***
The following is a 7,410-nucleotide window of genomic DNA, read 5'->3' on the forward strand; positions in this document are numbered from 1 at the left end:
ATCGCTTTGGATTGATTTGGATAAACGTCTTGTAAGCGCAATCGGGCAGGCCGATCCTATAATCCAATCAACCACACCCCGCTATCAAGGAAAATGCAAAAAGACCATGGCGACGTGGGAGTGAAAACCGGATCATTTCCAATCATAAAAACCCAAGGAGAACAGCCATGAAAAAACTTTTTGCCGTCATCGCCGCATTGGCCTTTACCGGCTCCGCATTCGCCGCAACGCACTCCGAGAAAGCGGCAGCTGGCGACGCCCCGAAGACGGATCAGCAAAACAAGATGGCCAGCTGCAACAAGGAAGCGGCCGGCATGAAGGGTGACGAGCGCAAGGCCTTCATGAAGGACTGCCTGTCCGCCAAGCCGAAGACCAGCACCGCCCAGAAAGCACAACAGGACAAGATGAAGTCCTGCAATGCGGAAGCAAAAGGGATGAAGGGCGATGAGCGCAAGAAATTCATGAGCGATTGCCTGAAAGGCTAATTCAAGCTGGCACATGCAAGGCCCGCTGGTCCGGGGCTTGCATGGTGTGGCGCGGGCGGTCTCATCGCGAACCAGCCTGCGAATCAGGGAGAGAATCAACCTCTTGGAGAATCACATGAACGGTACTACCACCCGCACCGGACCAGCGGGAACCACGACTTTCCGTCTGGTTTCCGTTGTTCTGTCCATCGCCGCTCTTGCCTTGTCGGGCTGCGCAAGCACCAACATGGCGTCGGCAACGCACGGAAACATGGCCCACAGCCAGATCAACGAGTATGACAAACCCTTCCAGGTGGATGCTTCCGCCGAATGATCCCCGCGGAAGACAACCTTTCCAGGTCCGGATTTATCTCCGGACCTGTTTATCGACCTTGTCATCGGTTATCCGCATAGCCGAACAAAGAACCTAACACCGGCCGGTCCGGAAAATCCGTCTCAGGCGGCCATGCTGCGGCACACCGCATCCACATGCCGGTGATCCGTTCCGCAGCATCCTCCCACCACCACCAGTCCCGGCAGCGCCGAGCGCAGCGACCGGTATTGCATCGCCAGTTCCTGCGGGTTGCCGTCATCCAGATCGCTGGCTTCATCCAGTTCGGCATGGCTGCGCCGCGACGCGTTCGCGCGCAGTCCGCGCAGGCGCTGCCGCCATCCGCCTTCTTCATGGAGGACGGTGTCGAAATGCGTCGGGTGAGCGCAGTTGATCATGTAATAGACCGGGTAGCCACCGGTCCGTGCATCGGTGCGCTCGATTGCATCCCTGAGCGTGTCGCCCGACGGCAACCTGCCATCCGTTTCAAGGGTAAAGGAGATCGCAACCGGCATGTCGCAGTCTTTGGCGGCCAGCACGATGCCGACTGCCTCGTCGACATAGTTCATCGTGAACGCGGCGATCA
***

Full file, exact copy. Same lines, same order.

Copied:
The following is a 7,410-nucleotide window of genomic DNA, read 5'->3' on the forward strand; positions in this document are numbered from 1 at the left end:
ATCGCTTTGGATTGATTTGGATAAACGTCTTGTAAGCGCAATCGGGCAGGCCGATCCTATAATCCAATCAACCACACCCCGCTATCAAGGAAAATGCAAAAAGACCATGGCGACGTGGGAGTGAAAACCGGATCATTTCCAATCATAAAAACCCAAGGAGAACAGCCATGAAAAAACTTTTTGCCGTCATCGCCGCATTGGCCTTTACCGGCTCCGCATTCGCCGCAACGCACTCCGAGAAAGCGGCAGCTGGCGACGCCCCGAAGACGGATCAGCAAAACAAGATGGCCAGCTGCAACAAGGAAGCGGCCGGCATGAAGGGTGACGAGCGCAAGGCCTTCATGAAGGACTGCCTGTCCGCCAAGCCGAAGACCAGCACCGCCCAGAAAGCACAACAGGACAAGATGAAGTCCTGCAATGCGGAAGCAAAAGGGATGAAGGGCGATGAGCGCAAGAAATTCATGAGCGATTGCCTGAAAGGCTAATTCAAGCTGGCACATGCAAGGCCCGCTGGTCCGGGGCTTGCATGGTGTGGCGCGGGCGGTCTCATCGCGAACCAGCCTGCGAATCAGGGAGAGAATCAACCTCTTGGAGAATCACATGAACGGTACTACCACCCGCACCGGACCAGCGGGAACCACGACTTTCCGTCTGGTTTCCGTTGTTCTGTCCATCGCCGCTCTTGCCTTGTCGGGCTGCGCAAGCACCAACATGGCGTCGGCAACGCACGGAAACATGGCCCACAGCCAGATCAACGAGTATGACAAACCCTTCCAGGTGGATGCTTCCGCCGAATGATCCCCGCGGAAGACAACCTTTCCAGGTCCGGATTTATCTCCGGACCTGTTTATCGACCTTGTCATCGGTTATCCGCATAGCCGAACAAAGAACCTAACACCGGCCGGTCCGGAAAATCCGTCTCAGGCGGCCATGCTGCGGCACACCGCATCCACATGCCGGTGATCCGTTCCGCAGCATCCTCCCACCACCACCAGTCCCGGCAGCGCCGAGCGCAGCGACCGGTATTGCATCGCCAGTTCCTGCGGGTTGCCGTCATCCAGATCGCTGGCTTCATCCAGTTCGGCATGGCTGCGCCGCGACGCGTTCGCGCGCAGTCCGCGCAGGCGCTGCCGCCATCCGCCTTCTTCATGGAGGACGGTGTCGAAATGCGTCGGGTGAGCGCAGTTGATCATGTAATAGACCGGGTAGCCACCGGTCCGTGCATCGGTGCGCTCGATTGCATCCCTGAGCGTGTCGCCCGACGGCAACCTGCCATCCGTTTCAAGGGTAAAGGAGATCGCAACCGGCATGTCGCAGTCTTTGGCGGCCAGCACGATGCCGACTGCCTCGTCGACATAGTTCATCGTGAACGCGGCGATCA